Chinese Censors Ban Winnie The Pooh, George Orwell And Letter ‘N’ To Silence Xi Critics
As criticism against President Xi Jinping’s power grab has surfaced on Chinese social media, censors have been busy removing content from the web to maintain an illusion of mass support for the Chinese leader and his ruling Communist Party.
Victims of the purge range from the somewhat expected (George Orwell books and the word “disagree”) to the more bewildering (the letter “N” was one that even took China experts by surprise).
The Chinese government on Sunday announced plans to scrap a constitutional clause limiting presidential service to two terms, which would pave the way for Xi to rule the country indefinitely. Many Western observers condemned the move, as did many people in the country. The Chinese internet “was flooded with complaints” soon after the announcement, wrote Victor Mair, a University of Pennsylvania professor and Sinologist.
Mair said censors “took quick, drastic action” to silence critics.
China Digital Times published a list of terms and phrases that have been censored on Weibo, a popular Chinese social media platform, since Sunday. The list includes phrases such as “incapable ruler” and “I oppose,” as well as words including “shameless,” “disagree” and “emperor.”
It also includes the names of Orwell classics Animal Farm and 1984; the term “Xi Zedong,” a portmanteau of Xi’s name and Mao Zedong’s; and Winnie the Pooh, a cartoon that critics have used to mock Xi.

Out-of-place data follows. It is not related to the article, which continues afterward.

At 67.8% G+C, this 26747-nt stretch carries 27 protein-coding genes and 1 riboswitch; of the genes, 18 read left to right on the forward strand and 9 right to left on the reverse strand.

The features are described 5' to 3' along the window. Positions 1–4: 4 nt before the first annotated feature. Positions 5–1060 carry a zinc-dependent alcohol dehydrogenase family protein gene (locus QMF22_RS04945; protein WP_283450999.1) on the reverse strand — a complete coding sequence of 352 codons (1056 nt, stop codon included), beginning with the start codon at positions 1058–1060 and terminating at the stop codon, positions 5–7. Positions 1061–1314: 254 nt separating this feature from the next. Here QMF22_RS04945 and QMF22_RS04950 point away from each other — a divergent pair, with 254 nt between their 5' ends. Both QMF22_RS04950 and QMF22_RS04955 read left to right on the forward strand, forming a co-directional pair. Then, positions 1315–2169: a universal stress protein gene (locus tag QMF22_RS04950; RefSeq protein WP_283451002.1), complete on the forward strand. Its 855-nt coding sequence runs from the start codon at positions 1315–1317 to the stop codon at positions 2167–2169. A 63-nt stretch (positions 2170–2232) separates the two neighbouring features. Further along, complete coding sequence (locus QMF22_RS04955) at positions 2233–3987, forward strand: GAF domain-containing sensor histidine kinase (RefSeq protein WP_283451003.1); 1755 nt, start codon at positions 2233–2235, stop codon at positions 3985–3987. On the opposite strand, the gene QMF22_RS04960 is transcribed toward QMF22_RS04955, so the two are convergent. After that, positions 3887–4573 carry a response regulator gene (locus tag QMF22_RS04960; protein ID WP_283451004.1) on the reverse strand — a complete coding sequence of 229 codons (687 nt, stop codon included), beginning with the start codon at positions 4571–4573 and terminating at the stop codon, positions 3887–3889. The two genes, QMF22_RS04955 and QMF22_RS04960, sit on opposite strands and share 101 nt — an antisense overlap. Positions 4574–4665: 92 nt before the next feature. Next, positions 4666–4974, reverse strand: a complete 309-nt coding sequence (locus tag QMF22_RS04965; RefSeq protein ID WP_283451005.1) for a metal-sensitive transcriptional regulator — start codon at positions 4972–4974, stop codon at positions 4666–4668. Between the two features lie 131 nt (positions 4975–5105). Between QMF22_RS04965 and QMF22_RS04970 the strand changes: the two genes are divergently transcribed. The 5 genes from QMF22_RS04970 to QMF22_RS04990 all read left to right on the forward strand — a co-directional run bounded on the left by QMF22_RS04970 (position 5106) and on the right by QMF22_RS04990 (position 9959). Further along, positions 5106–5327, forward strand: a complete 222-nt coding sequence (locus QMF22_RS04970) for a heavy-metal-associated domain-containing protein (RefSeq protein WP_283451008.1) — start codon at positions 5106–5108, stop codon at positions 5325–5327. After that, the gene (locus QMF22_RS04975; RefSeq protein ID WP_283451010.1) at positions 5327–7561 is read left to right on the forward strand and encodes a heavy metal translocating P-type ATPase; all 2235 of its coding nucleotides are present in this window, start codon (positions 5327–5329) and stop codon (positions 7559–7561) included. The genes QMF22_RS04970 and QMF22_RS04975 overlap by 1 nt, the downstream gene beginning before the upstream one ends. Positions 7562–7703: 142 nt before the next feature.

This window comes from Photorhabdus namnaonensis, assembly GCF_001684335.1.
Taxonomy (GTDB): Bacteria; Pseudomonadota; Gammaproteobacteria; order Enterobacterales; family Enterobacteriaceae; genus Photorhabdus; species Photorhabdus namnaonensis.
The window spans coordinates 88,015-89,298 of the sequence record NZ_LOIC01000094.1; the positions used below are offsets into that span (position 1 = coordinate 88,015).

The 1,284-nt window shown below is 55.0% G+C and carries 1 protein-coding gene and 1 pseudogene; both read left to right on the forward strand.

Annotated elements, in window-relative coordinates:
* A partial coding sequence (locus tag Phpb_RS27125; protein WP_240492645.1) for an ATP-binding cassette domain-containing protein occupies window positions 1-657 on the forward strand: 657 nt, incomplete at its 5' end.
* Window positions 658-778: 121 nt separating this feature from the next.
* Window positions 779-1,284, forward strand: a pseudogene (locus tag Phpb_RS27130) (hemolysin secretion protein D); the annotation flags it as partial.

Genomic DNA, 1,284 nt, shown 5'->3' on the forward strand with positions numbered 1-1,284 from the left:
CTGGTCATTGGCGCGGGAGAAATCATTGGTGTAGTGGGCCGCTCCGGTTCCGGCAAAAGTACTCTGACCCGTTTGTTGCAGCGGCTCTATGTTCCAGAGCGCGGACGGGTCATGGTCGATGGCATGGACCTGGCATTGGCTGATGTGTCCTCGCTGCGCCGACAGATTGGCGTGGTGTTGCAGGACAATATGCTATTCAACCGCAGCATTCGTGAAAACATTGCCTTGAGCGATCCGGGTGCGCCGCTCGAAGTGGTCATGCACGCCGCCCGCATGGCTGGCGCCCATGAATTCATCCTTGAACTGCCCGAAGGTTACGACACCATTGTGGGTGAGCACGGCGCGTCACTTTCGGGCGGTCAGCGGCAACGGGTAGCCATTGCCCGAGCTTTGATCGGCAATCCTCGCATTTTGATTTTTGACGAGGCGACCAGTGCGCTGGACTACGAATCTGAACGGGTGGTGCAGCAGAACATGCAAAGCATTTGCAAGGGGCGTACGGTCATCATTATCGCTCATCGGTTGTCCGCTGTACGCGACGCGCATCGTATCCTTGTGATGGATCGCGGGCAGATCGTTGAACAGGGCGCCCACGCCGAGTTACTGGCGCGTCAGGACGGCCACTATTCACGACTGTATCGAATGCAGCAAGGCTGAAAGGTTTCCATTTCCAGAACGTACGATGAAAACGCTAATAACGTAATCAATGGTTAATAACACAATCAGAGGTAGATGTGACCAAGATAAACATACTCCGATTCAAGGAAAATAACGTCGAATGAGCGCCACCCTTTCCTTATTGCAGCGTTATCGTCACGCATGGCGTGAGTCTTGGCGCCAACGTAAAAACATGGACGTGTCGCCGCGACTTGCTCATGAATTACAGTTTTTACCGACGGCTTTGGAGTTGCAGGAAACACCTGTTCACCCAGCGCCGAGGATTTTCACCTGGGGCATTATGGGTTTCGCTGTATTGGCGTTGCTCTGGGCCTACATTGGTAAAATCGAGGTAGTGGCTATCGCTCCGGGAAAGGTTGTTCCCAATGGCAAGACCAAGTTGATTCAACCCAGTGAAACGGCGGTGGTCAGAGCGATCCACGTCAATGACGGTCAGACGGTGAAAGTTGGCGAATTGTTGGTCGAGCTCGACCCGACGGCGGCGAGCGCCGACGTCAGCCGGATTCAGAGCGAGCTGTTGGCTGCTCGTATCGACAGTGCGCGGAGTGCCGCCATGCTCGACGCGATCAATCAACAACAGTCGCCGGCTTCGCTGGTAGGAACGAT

Various terms relating to the end of two-term limit Xi Jinping as of now no longer searchable on Weibo. pic.twitter.com/TZSoduSytL
— Manya Koetse (@manyapan) February 25, 2018
Well, at least we can look look forward to many more years of subversive Winnie the Pooh memes. Here's a retrospective from 2013 to this week: pic.twitter.com/pqgW02gTqe
— Megha Rajagopalan (@meghara) February 26, 2018
— Sandra F Severdia (@underbreath) February 25, 2018
The English letter “N” was also briefly censored, but the Digital Times said it was no longer blocked as of Monday.
It’s not entirely clear why the letter was singled out, but Mair suggested that censors may have been targeting a mathematical expression of disapproval. Critics may have used the term “N > 2,” he explained, with N (a signifier for an unknown quantity) referring to Xi’s possible terms in office.
N (possibly > 2) terms in office?
— Jichang Lulu (@jichanglulu) February 25, 2018
N = Infinity
— C.A. Yeung (@WLYeung) February 25, 2018
The sheer scope of this week’s censorship effort suggests Xi was surprised by the pushback to the government’s decision, according to a co-founder of GreatFire.org, a group that helps internet users circumvent Chinese censorship. The co-founder goes by the pseudonym Charlie Smith.
“The response from Chinese netizens indicates that Xi may have miscalculated how this would be received by the general public,” he told The Guardian. “Hence, he has asked the censors to put in overtime and things like the letter ‘N’ end up as collateral damage.”
Smith also said the online crackdown may intensify if protests continue.
“If the momentum continues to build and netizens continue to look for other ways to express their displeasure with Xi, we could reach a critical point where the authorities might have to consider ‘turning off’ the internet, however they might do that,” Smith said.